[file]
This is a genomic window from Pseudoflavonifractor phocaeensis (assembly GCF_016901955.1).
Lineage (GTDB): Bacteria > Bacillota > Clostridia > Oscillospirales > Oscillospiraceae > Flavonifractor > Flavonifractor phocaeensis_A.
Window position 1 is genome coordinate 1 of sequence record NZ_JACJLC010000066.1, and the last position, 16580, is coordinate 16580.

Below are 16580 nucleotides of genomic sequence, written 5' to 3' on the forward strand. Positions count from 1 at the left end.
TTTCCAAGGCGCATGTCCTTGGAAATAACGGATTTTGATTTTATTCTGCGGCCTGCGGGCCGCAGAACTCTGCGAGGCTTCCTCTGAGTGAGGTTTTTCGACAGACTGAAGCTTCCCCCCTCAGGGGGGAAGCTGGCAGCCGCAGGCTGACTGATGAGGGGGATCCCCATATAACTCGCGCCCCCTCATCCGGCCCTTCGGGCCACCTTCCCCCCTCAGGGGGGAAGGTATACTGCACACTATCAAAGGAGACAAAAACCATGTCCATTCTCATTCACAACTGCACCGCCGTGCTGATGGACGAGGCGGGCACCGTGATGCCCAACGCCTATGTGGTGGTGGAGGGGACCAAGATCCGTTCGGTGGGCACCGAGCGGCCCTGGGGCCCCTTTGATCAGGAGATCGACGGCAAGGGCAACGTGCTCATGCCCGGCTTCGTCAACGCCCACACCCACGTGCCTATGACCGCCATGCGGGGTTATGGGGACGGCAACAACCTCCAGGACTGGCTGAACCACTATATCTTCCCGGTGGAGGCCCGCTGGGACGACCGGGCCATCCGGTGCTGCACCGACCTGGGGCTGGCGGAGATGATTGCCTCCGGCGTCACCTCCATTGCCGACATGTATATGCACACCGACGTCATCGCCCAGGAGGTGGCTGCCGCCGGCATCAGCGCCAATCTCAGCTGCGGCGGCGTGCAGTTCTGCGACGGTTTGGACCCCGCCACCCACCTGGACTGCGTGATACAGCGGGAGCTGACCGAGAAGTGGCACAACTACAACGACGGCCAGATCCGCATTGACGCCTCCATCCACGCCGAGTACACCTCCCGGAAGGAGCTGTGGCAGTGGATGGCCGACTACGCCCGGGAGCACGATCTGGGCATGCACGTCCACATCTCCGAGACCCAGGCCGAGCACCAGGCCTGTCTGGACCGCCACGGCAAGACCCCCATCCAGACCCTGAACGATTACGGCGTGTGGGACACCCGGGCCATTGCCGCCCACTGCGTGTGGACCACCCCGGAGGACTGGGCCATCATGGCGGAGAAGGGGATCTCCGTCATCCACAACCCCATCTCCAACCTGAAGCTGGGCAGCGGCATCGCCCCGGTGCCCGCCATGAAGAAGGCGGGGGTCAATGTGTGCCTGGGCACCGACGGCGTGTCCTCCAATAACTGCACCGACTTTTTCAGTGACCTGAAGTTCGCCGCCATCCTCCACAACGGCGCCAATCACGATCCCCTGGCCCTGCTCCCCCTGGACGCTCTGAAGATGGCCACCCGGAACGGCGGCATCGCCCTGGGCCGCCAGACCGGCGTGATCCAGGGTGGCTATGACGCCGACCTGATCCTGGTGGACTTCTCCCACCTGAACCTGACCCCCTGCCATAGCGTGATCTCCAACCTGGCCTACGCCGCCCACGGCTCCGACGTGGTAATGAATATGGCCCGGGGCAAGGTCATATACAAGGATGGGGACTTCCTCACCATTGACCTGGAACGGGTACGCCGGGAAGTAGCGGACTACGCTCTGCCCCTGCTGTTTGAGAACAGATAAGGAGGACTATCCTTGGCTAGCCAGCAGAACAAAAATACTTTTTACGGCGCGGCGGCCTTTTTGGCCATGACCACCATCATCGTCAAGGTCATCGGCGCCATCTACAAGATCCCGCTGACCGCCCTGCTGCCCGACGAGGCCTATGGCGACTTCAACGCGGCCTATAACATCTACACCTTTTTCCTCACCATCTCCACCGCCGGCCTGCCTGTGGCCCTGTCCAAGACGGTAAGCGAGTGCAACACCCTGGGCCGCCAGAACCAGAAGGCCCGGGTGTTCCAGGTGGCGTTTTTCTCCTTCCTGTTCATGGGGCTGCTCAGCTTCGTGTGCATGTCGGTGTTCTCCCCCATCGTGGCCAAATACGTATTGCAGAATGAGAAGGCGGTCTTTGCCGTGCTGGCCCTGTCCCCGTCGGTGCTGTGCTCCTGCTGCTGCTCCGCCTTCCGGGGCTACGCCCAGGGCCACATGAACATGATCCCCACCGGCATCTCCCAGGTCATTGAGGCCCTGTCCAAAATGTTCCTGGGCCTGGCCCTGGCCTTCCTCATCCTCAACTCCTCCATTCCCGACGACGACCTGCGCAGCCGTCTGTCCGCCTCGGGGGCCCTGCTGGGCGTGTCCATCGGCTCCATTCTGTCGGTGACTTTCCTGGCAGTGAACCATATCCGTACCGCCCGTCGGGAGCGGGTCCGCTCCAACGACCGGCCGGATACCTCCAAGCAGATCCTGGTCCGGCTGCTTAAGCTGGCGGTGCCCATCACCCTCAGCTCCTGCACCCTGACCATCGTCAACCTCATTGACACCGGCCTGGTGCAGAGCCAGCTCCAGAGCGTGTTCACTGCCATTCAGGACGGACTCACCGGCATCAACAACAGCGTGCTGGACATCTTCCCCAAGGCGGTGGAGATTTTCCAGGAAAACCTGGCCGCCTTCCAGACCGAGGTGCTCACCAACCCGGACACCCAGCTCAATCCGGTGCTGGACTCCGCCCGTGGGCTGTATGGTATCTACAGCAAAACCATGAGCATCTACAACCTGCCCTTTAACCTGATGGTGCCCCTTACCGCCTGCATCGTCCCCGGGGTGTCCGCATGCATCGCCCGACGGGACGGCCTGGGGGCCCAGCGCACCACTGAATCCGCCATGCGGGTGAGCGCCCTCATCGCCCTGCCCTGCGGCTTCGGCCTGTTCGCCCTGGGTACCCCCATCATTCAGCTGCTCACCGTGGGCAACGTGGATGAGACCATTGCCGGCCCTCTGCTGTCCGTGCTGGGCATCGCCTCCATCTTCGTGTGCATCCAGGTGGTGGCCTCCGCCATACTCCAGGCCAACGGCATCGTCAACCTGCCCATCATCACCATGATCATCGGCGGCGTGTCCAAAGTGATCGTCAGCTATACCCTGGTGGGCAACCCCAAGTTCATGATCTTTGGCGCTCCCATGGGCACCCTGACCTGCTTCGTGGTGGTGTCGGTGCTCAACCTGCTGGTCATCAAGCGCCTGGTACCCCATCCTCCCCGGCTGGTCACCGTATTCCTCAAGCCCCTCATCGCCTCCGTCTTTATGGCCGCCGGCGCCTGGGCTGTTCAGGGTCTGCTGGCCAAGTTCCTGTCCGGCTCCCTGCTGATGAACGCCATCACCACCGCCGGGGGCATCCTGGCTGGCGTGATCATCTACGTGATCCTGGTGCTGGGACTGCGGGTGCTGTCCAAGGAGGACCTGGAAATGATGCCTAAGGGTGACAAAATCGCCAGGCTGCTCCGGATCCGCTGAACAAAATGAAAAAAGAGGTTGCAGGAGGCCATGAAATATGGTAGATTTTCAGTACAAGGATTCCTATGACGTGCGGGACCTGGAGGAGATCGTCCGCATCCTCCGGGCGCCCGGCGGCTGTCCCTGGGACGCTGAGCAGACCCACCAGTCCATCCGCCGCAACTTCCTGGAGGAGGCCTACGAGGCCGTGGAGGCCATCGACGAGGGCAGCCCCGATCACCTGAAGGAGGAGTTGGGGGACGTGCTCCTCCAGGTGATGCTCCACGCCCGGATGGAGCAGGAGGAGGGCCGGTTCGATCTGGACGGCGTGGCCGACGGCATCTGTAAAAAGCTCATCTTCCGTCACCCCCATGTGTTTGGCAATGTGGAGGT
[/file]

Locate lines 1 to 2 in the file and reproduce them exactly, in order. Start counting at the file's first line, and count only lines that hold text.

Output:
This is a genomic window from Pseudoflavonifractor phocaeensis (assembly GCF_016901955.1).
Lineage (GTDB): Bacteria > Bacillota > Clostridia > Oscillospirales > Oscillospiraceae > Flavonifractor > Flavonifractor phocaeensis_A.